A Minor Review of 2016: New York Yankees

Welcome to the annual series that provides both a review of your favorite teams’ 2016 season, as well as a early look toward 2017. It also serves as a helpful guide for keeper and dynasty leagues.

The Graduate: Gary Sanchez (C): The 23-year-old Sanchez needed just 53 games to convince the Yankees to go all in and send veteran catcher Brian McCann packing. The ball absolutely screams off the rookie’ bat and he slugged 20 home runs in his debut — en route to a 1.032 OPS. He struck out a lot (25%) and saw his numbers dip noticeably during his second month of his debut leading to some questions: Was the league beginning to adjust to him, or was he just tiring after never playing into September in the past? Still, he projects as an above-average hitter and has improved his defence significantly — making him a must-have in keeper leagues (and all other leagues, for the matter). Sanchez should open 2017 with some pretty hefty expectations and it will be interesting to see if he can live up to them.

The Riser: Miguel Andujar (3B): Shortstop Gleyber Torres is perhaps enjoying the biggest value spike these days but I’m going to pick someone who was in the Yankees system the entire year. And Andujar is perhaps the biggest sleeper in a system that can’t often shield prospects from the general baseball public (because Yankees prospects often receive excessive hype). The young third baseman has plus raw power and makes impressive contact for a 21 year old — and it should only improve as it becomes more useable in games. He’s still too aggressive but that should improve with time. Andujar has a cannon for an arm and has shown enough aptitude to stick at the hot corner; he might even become better than average with more experience. If Chase Headley continues to underwhelm with the Yankees, Andujar could reach the Majors in the second half of 2017.

The Tumbler: Jacob Lindgren (RHP): When Lindgren was selected in the second round of the 2014 draft, it looked like he might be a quick mover who would secure a role in the Majors no later than 2015. Command issues and injuries threw a wrench in those expectations and the young hurler finally succumbed to Tommy John surgery in August. He’s now thrown just 36 innings in the past two seasons. When fully healthy, Lindgren has two plus pitches in his fastball and slider but the layoff definitely won’t help the command issues.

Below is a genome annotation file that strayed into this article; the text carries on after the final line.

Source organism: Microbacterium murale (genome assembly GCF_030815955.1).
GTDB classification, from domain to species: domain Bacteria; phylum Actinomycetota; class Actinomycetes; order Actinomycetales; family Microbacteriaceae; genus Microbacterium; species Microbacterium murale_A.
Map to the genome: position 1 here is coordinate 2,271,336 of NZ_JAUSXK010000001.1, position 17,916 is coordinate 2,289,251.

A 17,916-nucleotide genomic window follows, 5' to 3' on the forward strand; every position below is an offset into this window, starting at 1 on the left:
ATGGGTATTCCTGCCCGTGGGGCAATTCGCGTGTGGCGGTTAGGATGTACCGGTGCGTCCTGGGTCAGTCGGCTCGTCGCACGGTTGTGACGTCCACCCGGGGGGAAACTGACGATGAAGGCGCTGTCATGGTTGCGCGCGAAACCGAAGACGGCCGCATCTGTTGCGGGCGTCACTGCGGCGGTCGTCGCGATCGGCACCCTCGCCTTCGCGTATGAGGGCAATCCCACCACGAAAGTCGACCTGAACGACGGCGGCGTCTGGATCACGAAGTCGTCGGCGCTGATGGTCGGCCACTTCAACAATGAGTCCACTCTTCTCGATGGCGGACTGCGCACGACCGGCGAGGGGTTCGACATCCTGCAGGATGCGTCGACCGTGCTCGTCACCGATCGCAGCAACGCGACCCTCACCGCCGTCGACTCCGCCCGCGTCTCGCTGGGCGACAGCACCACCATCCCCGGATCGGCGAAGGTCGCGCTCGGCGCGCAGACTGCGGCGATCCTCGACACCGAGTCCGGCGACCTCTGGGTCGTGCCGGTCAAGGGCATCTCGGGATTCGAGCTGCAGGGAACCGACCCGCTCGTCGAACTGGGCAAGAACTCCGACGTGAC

The ’16 Draft Pick: Blake Rutherford (OF): Selected 18th overall in 2016, Rutherford has the potential to develop five average or better tools. He projects to hit for average (He produced a .351 average in his debut) and could develop 15-20 home run power as he matures. He also runs well but it remains to be seen how much base-stealing acumen he’ll display. Rutherford also shows solid defensive skills and could reach the Majors as either a center- or a right-fielder. He’s a long-term project that won’t sniff the Majors until 2019 at the very earliest.

The Lottery Ticket: Chance Adams (RHP): Adams isn’t the typical raw lottery ticket that I tend to write about because it’s pretty clear he’s going to pitch in the Majors — and quite likely in 2017 — but his role remains up in the air. The 2015 draft pick was a college reliever who also performed that role in his freshman season in pro ball. However, the Yankees moved him into a starting role in 2016 and he dominated minor league hitters by holding them to a .169 batting average with 144 strikeouts in 127.1 innings. There are some questions around how well his stuff will play in the Majors because his command is inconsistent (unlike his control which is very good) and his secondary stuff still needs work. The worst-case scenario likely has Adams applying his trade (and mid-90s heater) in a big league bullpen. But my money is on him developing into a better-than-expected big league starter.

For reference sake, here is the 2015 Review.

Marc Hulet has been writing at FanGraphs since 2008. His work focuses on prospects and fantasy. Follow him on Twitter @marchulet.

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